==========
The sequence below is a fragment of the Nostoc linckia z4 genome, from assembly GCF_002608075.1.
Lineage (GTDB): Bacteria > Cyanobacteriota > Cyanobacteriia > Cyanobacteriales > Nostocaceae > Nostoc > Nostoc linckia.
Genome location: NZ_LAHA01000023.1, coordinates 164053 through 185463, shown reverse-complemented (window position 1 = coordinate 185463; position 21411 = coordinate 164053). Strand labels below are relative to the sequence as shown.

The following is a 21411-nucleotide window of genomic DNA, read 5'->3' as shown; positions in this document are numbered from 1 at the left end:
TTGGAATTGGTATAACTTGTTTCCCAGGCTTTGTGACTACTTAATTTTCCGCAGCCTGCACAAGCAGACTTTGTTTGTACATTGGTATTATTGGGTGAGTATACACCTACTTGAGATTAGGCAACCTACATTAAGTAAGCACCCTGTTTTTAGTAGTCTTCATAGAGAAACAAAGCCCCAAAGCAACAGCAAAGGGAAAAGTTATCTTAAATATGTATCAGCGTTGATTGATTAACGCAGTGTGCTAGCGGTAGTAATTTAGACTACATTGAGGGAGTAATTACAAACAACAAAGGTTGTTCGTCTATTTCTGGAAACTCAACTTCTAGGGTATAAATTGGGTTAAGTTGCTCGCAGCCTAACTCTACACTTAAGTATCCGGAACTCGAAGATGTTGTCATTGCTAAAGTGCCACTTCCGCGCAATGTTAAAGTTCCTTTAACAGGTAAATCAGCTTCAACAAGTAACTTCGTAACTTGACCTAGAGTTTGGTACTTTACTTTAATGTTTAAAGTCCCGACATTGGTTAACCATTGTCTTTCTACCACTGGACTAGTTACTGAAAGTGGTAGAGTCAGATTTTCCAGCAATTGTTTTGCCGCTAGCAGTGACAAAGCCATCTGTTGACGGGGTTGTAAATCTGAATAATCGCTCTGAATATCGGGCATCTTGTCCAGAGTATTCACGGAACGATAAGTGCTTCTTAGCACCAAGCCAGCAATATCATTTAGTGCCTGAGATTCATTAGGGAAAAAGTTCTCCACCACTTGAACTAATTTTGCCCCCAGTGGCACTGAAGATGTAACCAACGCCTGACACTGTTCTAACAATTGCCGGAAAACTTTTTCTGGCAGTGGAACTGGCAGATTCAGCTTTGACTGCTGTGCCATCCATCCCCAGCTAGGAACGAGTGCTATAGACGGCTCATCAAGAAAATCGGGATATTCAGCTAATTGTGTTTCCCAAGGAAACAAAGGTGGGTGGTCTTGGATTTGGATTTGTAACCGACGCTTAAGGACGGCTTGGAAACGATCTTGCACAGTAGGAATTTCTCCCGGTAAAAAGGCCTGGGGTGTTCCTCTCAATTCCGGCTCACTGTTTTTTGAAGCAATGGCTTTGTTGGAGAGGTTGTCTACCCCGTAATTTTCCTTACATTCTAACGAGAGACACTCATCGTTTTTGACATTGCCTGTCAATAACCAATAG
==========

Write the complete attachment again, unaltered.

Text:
The sequence below is a fragment of the Nostoc linckia z4 genome, from assembly GCF_002608075.1.
Lineage (GTDB): Bacteria > Cyanobacteriota > Cyanobacteriia > Cyanobacteriales > Nostocaceae > Nostoc > Nostoc linckia.
Genome location: NZ_LAHA01000023.1, coordinates 164053 through 185463, shown reverse-complemented (window position 1 = coordinate 185463; position 21411 = coordinate 164053). Strand labels below are relative to the sequence as shown.

The following is a 21411-nucleotide window of genomic DNA, read 5'->3' as shown; positions in this document are numbered from 1 at the left end:
TTGGAATTGGTATAACTTGTTTCCCAGGCTTTGTGACTACTTAATTTTCCGCAGCCTGCACAAGCAGACTTTGTTTGTACATTGGTATTATTGGGTGAGTATACACCTACTTGAGATTAGGCAACCTACATTAAGTAAGCACCCTGTTTTTAGTAGTCTTCATAGAGAAACAAAGCCCCAAAGCAACAGCAAAGGGAAAAGTTATCTTAAATATGTATCAGCGTTGATTGATTAACGCAGTGTGCTAGCGGTAGTAATTTAGACTACATTGAGGGAGTAATTACAAACAACAAAGGTTGTTCGTCTATTTCTGGAAACTCAACTTCTAGGGTATAAATTGGGTTAAGTTGCTCGCAGCCTAACTCTACACTTAAGTATCCGGAACTCGAAGATGTTGTCATTGCTAAAGTGCCACTTCCGCGCAATGTTAAAGTTCCTTTAACAGGTAAATCAGCTTCAACAAGTAACTTCGTAACTTGACCTAGAGTTTGGTACTTTACTTTAATGTTTAAAGTCCCGACATTGGTTAACCATTGTCTTTCTACCACTGGACTAGTTACTGAAAGTGGTAGAGTCAGATTTTCCAGCAATTGTTTTGCCGCTAGCAGTGACAAAGCCATCTGTTGACGGGGTTGTAAATCTGAATAATCGCTCTGAATATCGGGCATCTTGTCCAGAGTATTCACGGAACGATAAGTGCTTCTTAGCACCAAGCCAGCAATATCATTTAGTGCCTGAGATTCATTAGGGAAAAAGTTCTCCACCACTTGAACTAATTTTGCCCCCAGTGGCACTGAAGATGTAACCAACGCCTGACACTGTTCTAACAATTGCCGGAAAACTTTTTCTGGCAGTGGAACTGGCAGATTCAGCTTTGACTGCTGTGCCATCCATCCCCAGCTAGGAACGAGTGCTATAGACGGCTCATCAAGAAAATCGGGATATTCAGCTAATTGTGTTTCCCAAGGAAACAAAGGTGGGTGGTCTTGGATTTGGATTTGTAACCGACGCTTAAGGACGGCTTGGAAACGATCTTGCACAGTAGGAATTTCTCCCGGTAAAAAGGCCTGGGGTGTTCCTCTCAATTCCGGCTCACTGTTTTTTGAAGCAATGGCTTTGTTGGAGAGGTTGTCTACCCCGTAATTTTCCTTACATTCTAACGAGAGACACTCATCGTTTTTGACATTGCCTGTCAATAACCAATAG